Chemicals Secreted By Digestive Bacteria May Be Linked To Mood

It has been found that gut microbiota secrete serotonin and dopamine, and may regulate mood.

If you have a bad feeling in the pit of your stomach, it may be more than just intuition. Scientists have found that at least some of the more than 100 trillion bacteria—there are at least 1,000 different species with more than 3 million genes—that inhabit the human digestive tract have some connection to our emotions. In fact, gut microbiota secrete an incredible number of chemicals, including serotonin, dopamine, and gamma-aminobutyric acid (GABA), which are the same substances neurons use to communicate and regulate mood. 

Indeed, 80 to 90 percent of all the body’s serotonin, one of the key neurotransmitters responsible for the feeling of wellbeing, exists in the gut.  

Stephen Collins, MBBS, FRCP, found in experiments that relaxed mice became more anxious when injected with bacterial strains present in the intestines of their more apprehensive brethren. Similarly, another groundbreaking study published in Neuroscience in 2010 showed that mice became calmer when administered a particular gut bacterium. 

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“The nervous system to the digestive tract is called the enteric nervous system and is poorly understood,” says Jonathan Finegold, MD, a gastroenterologist at WESTMED Medical Group. “It is postulated, but not completely proven, that the communication of the enteric nervous system with the central nervous system involves neurotransmitters such as serotonin.” Finegold notes that gut bacteria can be helpful “in terms of completing digestion for nutrients and molecules that are unused, but they may also play a role in neuropsychiatric wellbeing and possibly immunity as well.”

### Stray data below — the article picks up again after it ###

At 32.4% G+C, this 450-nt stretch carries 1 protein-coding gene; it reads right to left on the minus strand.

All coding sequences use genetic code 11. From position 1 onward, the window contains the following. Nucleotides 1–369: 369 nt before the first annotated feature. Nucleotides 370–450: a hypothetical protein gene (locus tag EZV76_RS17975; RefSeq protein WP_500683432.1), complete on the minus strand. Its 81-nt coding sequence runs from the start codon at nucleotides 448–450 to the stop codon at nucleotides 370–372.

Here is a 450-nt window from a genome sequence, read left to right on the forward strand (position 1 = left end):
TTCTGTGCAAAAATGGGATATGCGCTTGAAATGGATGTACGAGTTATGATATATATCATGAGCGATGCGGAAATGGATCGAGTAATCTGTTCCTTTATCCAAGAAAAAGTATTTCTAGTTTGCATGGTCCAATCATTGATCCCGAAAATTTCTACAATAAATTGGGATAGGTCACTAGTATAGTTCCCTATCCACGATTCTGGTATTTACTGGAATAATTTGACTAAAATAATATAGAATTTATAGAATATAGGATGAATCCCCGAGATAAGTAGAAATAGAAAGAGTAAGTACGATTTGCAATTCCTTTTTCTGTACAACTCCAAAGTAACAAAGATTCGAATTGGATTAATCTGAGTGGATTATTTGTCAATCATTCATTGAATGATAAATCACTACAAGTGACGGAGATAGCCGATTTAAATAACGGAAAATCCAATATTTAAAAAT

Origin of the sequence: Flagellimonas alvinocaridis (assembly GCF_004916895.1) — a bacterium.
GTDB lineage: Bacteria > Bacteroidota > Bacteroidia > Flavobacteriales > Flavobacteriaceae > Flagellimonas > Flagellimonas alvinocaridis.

In a well-known study that was published in the June, 2013, issue of Gastroenterology, Emeran Mayer, MD, PhD, of UCLA found that brain scans revealed women who ingested a probiotic-containing yogurt twice daily were shown to be dramatically calmer than a control group that did not consume probiotics. 

But Dr. Feingold warns that the connection between gut microbes and mood are only beginning to be understood. “Unfortunately, clinical trials have yet to really explain how these probiotics work exactly and what, if anything, they really do in a positive way as opposed to just placebo effect.”

Despite the fact that this area of medicine is still in its earliest stages, Feingold still sees enormous promise. “I think this is the potential dawn of a new era where we will finally get an understanding of the role of bacteria in the bowel and the chemical linkage between the nervous system and the immune system.”

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